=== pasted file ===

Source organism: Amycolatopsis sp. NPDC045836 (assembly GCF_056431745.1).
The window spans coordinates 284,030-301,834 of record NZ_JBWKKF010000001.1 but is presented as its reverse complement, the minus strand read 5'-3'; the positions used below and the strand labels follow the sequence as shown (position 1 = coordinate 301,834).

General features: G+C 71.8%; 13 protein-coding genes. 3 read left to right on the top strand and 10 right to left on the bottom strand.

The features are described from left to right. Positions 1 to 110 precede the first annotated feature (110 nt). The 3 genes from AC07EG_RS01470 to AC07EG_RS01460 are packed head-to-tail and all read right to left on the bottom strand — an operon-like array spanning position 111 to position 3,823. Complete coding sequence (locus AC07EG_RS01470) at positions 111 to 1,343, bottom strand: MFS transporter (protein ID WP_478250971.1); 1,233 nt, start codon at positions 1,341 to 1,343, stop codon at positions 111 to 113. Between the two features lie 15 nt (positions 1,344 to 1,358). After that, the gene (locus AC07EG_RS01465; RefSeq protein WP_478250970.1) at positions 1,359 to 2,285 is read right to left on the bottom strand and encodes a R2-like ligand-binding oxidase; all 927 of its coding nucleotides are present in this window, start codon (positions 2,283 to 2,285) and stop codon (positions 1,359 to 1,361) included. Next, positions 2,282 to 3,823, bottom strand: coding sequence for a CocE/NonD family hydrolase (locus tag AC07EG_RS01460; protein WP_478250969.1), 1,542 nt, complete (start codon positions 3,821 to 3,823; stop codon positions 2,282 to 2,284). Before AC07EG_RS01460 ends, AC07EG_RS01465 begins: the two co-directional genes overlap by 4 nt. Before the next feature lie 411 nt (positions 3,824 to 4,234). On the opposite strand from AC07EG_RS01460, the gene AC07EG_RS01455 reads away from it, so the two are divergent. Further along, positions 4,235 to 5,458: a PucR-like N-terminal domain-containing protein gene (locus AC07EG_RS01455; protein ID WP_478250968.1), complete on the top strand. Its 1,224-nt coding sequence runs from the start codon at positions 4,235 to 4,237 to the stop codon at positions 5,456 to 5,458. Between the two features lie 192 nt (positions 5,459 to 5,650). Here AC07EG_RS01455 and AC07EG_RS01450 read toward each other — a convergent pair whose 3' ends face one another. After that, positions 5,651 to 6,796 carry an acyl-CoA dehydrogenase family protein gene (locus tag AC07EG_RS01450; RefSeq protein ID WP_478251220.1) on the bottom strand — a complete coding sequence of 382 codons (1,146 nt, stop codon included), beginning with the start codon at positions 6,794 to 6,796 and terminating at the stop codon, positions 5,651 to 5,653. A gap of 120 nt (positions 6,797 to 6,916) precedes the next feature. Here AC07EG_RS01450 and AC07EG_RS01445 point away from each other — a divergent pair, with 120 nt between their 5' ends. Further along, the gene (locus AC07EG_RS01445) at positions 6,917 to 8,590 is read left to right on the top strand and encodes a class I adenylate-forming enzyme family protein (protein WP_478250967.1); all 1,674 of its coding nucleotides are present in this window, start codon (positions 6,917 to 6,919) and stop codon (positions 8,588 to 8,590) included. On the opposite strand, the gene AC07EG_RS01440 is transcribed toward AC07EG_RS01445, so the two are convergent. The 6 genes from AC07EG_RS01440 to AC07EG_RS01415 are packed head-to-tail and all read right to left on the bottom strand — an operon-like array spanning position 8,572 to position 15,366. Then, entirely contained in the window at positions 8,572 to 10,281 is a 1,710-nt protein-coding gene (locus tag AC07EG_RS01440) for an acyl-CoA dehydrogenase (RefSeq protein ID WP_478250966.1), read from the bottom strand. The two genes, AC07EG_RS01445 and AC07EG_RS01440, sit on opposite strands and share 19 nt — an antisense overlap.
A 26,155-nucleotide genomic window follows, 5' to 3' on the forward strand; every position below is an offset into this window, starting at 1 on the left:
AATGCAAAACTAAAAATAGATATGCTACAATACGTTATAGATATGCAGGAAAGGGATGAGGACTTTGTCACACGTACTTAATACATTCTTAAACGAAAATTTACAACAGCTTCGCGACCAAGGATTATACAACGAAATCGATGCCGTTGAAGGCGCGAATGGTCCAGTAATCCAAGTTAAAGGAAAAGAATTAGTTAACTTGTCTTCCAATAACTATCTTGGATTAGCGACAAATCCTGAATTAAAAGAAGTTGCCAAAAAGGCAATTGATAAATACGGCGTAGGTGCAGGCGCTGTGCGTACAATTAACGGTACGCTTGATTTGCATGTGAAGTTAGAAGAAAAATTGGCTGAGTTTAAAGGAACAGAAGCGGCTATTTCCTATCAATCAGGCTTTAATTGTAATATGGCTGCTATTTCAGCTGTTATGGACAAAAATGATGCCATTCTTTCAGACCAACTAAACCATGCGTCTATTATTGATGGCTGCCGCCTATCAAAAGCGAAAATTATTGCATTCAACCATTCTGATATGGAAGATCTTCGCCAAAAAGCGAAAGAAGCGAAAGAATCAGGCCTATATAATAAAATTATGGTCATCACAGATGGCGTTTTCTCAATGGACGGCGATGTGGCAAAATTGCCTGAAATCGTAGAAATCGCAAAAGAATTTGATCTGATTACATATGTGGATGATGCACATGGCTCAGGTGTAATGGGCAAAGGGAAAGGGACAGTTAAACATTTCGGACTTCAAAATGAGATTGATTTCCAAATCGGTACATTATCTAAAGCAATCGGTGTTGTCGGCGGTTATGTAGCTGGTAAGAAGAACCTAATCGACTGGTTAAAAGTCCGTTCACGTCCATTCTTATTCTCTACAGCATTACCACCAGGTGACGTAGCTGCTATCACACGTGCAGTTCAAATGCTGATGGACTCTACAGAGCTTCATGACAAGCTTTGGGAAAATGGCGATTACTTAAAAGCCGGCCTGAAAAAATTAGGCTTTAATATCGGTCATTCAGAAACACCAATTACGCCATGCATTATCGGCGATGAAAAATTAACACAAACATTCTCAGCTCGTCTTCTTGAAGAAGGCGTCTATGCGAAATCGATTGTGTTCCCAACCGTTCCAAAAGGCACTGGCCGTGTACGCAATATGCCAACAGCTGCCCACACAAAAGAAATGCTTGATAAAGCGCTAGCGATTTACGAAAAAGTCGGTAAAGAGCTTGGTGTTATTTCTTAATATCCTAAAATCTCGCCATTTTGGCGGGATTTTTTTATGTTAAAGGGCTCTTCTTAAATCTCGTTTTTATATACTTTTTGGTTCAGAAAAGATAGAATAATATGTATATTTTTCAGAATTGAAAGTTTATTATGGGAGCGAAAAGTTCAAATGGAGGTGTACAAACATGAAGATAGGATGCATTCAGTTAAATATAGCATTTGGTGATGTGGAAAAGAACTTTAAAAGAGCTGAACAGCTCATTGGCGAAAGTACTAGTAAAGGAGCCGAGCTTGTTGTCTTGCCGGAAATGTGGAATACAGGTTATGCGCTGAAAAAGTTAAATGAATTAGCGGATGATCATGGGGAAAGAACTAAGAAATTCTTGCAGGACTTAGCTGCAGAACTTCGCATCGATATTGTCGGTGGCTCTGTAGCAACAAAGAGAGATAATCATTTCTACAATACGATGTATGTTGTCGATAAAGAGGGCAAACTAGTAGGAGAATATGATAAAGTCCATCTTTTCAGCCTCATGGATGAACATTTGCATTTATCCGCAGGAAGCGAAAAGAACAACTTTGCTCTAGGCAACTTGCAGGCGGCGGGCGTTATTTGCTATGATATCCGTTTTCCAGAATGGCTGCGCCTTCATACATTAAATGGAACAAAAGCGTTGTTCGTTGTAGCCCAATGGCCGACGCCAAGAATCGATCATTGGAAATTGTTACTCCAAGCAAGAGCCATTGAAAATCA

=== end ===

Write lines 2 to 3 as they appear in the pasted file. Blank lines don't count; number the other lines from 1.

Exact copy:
The window spans coordinates 284,030-301,834 of record NZ_JBWKKF010000001.1 but is presented as its reverse complement, the minus strand read 5'-3'; the positions used below and the strand labels follow the sequence as shown (position 1 = coordinate 301,834).

General features: G+C 71.8%; 13 protein-coding genes. 3 read left to right on the top strand and 10 right to left on the bottom strand.